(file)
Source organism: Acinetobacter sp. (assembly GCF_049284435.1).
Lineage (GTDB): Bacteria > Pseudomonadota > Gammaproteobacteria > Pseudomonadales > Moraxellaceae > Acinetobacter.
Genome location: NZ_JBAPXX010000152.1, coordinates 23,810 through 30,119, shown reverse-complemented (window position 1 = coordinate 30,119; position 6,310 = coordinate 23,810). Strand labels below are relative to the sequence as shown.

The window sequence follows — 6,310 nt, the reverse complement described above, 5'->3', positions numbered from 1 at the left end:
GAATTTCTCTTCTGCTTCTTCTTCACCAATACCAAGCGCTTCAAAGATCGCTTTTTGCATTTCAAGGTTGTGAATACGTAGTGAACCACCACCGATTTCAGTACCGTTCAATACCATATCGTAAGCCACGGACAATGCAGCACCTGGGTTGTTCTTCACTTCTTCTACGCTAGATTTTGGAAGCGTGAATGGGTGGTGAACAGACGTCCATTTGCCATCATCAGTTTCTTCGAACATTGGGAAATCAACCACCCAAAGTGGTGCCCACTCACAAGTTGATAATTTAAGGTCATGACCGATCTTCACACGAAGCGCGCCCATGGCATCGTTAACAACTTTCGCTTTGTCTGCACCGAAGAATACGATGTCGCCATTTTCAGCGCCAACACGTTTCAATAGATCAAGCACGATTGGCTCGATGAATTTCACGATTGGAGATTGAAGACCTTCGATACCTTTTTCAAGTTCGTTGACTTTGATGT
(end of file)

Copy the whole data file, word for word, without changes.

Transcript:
Source organism: Acinetobacter sp. (assembly GCF_049284435.1).
Lineage (GTDB): Bacteria > Pseudomonadota > Gammaproteobacteria > Pseudomonadales > Moraxellaceae > Acinetobacter.
Genome location: NZ_JBAPXX010000152.1, coordinates 23,810 through 30,119, shown reverse-complemented (window position 1 = coordinate 30,119; position 6,310 = coordinate 23,810). Strand labels below are relative to the sequence as shown.

The window sequence follows — 6,310 nt, the reverse complement described above, 5'->3', positions numbered from 1 at the left end:
GAATTTCTCTTCTGCTTCTTCTTCACCAATACCAAGCGCTTCAAAGATCGCTTTTTGCATTTCAAGGTTGTGAATACGTAGTGAACCACCACCGATTTCAGTACCGTTCAATACCATATCGTAAGCCACGGACAATGCAGCACCTGGGTTGTTCTTCACTTCTTCTACGCTAGATTTTGGAAGCGTGAATGGGTGGTGAACAGACGTCCATTTGCCATCATCAGTTTCTTCGAACATTGGGAAATCAACCACCCAAAGTGGTGCCCACTCACAAGTTGATAATTTAAGGTCATGACCGATCTTCACACGAAGCGCGCCCATGGCATCGTTAACAACTTTCGCTTTGTCTGCACCGAAGAATACGATGTCGCCATTTTCAGCGCCAACACGTTTCAATAGATCAAGCACGATTGGCTCGATGAATTTCACGATTGGAGATTGAAGACCTTCGATACCTTTTTCAAGTTCGTTGACTTTGATGT